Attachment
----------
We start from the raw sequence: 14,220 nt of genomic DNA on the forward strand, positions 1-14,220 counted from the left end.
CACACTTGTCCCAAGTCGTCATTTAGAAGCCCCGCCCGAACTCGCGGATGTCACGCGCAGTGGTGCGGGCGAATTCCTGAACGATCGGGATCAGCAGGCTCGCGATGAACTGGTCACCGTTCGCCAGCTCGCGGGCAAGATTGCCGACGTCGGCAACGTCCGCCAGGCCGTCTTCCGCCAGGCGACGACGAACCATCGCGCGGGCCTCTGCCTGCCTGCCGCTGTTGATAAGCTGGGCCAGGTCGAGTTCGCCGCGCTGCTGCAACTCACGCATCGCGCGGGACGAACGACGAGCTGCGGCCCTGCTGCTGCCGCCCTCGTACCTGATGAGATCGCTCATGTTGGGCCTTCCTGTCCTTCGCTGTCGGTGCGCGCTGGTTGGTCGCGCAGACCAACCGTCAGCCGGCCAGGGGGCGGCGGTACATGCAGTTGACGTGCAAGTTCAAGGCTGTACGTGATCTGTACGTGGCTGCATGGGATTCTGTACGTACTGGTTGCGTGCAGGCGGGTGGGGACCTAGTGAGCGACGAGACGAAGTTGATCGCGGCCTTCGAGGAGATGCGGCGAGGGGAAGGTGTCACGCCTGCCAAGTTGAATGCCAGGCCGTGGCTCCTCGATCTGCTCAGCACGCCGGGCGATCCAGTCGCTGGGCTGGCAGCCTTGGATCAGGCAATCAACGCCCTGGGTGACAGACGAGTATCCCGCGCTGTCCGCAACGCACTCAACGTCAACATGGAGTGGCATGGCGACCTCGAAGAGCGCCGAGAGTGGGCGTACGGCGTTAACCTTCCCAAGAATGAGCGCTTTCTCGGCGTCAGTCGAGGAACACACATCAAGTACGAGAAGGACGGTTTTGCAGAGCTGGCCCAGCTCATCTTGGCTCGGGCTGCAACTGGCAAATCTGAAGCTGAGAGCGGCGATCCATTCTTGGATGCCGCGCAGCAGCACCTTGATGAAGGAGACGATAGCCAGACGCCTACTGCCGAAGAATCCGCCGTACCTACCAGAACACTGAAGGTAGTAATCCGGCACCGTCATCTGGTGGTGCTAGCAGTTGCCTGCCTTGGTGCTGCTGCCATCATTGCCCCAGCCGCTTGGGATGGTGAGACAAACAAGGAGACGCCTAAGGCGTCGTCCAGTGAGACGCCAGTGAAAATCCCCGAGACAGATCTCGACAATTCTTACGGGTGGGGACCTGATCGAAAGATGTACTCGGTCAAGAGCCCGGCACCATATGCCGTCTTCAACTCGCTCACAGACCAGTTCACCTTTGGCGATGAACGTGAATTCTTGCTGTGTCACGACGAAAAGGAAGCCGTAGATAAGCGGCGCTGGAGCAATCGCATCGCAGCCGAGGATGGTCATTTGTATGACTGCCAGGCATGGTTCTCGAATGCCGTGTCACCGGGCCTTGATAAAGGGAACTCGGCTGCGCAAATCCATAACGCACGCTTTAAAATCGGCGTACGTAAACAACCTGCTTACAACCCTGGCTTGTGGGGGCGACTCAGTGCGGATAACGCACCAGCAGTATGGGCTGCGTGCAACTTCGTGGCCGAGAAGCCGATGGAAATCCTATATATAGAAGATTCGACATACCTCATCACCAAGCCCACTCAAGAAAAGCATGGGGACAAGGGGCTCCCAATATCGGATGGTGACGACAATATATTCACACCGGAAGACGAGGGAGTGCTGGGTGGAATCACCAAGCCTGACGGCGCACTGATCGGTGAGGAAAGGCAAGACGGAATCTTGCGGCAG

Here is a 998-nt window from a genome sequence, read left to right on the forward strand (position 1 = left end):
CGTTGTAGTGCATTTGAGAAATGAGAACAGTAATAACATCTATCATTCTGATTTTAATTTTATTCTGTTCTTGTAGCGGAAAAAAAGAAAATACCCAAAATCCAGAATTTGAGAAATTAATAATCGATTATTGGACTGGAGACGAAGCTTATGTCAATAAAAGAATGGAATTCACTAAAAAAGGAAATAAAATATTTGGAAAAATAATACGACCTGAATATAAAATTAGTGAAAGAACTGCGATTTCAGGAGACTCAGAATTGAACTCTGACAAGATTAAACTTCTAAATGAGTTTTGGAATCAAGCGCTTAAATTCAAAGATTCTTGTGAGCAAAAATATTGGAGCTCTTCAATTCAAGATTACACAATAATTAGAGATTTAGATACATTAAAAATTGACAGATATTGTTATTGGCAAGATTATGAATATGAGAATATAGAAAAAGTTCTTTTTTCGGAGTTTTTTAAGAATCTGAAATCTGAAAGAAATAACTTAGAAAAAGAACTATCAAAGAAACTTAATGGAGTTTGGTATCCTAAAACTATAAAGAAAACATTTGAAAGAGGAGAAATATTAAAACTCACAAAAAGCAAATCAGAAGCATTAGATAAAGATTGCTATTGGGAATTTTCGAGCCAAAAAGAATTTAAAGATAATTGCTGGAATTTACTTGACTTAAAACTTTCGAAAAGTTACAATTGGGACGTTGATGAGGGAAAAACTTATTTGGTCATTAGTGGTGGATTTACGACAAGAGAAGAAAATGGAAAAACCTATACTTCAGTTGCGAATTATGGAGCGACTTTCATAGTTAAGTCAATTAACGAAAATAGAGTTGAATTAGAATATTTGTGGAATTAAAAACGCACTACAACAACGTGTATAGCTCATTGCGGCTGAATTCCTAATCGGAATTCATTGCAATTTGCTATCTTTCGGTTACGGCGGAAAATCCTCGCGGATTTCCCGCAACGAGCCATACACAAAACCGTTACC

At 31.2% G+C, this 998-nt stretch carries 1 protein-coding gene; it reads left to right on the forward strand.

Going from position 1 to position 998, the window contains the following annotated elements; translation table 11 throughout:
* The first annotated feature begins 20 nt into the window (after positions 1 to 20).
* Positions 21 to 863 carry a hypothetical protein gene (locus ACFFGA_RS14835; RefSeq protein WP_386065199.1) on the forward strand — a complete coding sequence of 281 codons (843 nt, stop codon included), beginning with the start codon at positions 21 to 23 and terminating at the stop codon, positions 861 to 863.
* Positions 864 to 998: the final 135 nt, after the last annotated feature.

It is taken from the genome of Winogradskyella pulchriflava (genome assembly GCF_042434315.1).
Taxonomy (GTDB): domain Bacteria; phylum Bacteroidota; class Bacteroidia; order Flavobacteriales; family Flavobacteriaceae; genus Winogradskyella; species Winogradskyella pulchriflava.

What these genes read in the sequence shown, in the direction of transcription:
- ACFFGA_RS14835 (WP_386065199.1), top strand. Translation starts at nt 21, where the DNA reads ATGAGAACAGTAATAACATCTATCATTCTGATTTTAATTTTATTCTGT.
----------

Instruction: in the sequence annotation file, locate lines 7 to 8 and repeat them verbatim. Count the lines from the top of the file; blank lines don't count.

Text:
* The first annotated feature begins 20 nt into the window (after positions 1 to 20).
* Positions 21 to 863 carry a hypothetical protein gene (locus ACFFGA_RS14835; RefSeq protein WP_386065199.1) on the forward strand — a complete coding sequence of 281 codons (843 nt, stop codon included), beginning with the start codon at positions 21 to 23 and terminating at the stop codon, positions 861 to 863.